Werner Herzog: Lessons of Darkness
Screening Dates
  • September 19 (Sunday) 6:15
  • September 24 (Friday) 8:35
  • September 25 (Saturday) 3:45
  • Today (Sunday) 6:15
New Restoration

One of the strangest narrative films in the history of cinema.”

David Licata, Filmmaker Magazine

Werner Herzog is a filmmaker legendary for daring to go to the extremes, and the ethereal Heart of Glass is a prime example: the director had his cast hypnotized every day in order to achieve a trance-like intensity. The film is set around 1800 in a Bavarian village renowned for the ruby glass” produced by its glassworks. When the factory’s master glassblower dies before passing on the secret to making it, a mad, murderous effort ensues to recreate the lost formula. The film’s tone approaches the apocalyptic as events are observed, and the future augured, by a mystic named Hias (Josef Bierbichler, the one member of the cast not hypnotized). Herzog said his unusual working methods were designed to convey an atmosphere of hallucination, of prophecy, of the visionary and of collective madness.” The influence of Caspar David Friedrich, the 19th-century Romantic painter, is evident in the film’s beautiful compositions.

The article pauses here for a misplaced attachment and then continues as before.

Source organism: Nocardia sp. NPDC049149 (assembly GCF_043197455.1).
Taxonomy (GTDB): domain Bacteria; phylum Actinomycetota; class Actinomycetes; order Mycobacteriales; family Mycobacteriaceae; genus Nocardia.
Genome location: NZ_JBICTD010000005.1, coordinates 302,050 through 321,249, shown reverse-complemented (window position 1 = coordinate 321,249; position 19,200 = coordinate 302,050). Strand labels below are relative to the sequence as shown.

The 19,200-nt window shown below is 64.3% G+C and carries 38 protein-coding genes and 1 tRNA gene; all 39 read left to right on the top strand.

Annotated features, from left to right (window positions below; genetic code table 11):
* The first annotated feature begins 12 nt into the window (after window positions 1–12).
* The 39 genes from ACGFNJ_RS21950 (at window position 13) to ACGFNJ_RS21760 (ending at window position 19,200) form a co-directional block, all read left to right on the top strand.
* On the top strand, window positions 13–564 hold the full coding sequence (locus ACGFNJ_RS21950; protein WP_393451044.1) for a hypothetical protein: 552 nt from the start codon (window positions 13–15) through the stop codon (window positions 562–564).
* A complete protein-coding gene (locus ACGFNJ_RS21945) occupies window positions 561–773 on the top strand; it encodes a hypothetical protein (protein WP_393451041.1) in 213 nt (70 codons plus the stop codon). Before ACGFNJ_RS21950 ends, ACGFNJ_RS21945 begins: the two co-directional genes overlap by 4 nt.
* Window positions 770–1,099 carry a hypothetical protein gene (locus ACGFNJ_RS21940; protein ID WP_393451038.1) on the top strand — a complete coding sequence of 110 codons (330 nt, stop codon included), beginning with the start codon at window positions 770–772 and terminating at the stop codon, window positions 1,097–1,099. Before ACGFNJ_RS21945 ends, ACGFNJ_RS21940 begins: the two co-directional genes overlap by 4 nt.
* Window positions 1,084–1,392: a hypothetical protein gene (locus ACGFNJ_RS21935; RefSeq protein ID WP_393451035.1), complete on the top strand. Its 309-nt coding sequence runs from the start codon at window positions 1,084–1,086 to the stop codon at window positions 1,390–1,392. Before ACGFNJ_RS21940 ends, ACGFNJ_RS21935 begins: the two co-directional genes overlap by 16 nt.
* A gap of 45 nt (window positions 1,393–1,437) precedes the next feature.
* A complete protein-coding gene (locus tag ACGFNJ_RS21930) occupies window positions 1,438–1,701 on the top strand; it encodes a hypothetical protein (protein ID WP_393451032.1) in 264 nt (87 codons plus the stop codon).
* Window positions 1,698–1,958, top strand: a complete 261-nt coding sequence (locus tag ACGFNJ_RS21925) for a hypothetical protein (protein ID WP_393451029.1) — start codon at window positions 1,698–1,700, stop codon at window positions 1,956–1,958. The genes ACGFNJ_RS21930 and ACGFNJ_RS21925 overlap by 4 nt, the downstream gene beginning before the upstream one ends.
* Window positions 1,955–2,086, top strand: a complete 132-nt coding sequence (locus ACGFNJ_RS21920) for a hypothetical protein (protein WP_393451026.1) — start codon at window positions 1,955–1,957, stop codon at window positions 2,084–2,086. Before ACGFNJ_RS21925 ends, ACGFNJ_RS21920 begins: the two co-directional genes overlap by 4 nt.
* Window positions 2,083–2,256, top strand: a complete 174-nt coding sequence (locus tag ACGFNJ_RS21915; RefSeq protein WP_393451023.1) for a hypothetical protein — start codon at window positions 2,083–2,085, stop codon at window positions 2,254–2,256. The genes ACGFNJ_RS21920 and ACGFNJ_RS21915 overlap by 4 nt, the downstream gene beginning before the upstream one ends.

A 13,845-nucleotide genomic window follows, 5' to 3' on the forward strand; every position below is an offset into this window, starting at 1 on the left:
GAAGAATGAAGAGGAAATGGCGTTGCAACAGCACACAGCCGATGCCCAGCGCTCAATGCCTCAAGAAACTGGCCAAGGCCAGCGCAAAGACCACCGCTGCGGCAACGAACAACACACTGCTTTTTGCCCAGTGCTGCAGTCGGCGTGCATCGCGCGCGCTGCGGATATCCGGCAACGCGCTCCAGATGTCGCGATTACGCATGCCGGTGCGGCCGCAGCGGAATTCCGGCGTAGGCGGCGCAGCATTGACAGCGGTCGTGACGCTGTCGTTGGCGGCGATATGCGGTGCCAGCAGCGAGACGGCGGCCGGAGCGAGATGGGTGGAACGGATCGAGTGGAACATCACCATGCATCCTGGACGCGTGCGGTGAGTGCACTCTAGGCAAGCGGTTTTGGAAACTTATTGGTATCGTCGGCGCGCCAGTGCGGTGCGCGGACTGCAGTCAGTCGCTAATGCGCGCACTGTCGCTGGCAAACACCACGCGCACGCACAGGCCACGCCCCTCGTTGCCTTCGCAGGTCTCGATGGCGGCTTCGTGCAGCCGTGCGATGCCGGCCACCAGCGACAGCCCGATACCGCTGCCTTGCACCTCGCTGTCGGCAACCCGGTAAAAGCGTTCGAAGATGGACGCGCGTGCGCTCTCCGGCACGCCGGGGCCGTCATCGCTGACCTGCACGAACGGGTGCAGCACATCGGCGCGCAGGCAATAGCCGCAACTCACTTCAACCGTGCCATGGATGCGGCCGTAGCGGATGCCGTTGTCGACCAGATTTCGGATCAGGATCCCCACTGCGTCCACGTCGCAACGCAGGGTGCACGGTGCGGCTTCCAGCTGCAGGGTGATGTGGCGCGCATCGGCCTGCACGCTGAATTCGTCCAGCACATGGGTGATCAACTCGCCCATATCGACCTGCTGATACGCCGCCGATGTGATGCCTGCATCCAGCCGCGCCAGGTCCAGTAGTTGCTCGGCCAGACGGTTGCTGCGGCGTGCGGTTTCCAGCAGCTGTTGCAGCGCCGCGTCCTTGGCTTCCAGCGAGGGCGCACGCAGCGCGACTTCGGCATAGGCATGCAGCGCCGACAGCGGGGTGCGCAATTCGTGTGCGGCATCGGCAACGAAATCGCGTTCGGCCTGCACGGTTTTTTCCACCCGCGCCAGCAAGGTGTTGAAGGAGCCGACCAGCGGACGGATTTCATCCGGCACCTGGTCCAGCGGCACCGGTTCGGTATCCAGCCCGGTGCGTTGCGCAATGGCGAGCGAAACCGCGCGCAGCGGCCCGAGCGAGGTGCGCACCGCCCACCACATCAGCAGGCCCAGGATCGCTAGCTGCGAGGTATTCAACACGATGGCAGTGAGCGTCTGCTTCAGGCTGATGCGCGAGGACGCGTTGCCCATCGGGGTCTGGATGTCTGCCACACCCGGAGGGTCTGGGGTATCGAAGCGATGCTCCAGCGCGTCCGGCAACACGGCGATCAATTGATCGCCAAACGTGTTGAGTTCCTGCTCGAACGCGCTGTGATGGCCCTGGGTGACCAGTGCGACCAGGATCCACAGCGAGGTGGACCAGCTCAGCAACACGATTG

Restoration courtesy of Shout! Factory and the American Genre Film Archive

Extremely bizarre, but by no means unapproachable … It’s hard to imagine that anyone other than Herzog would have wanted to make a film like Heart of Glass.”

Tony Rayns, Time Out

Martin Luther said that if he knew the world were ending tomorrow, he would plant a tree. I would start a new film.”

Werner Herzog
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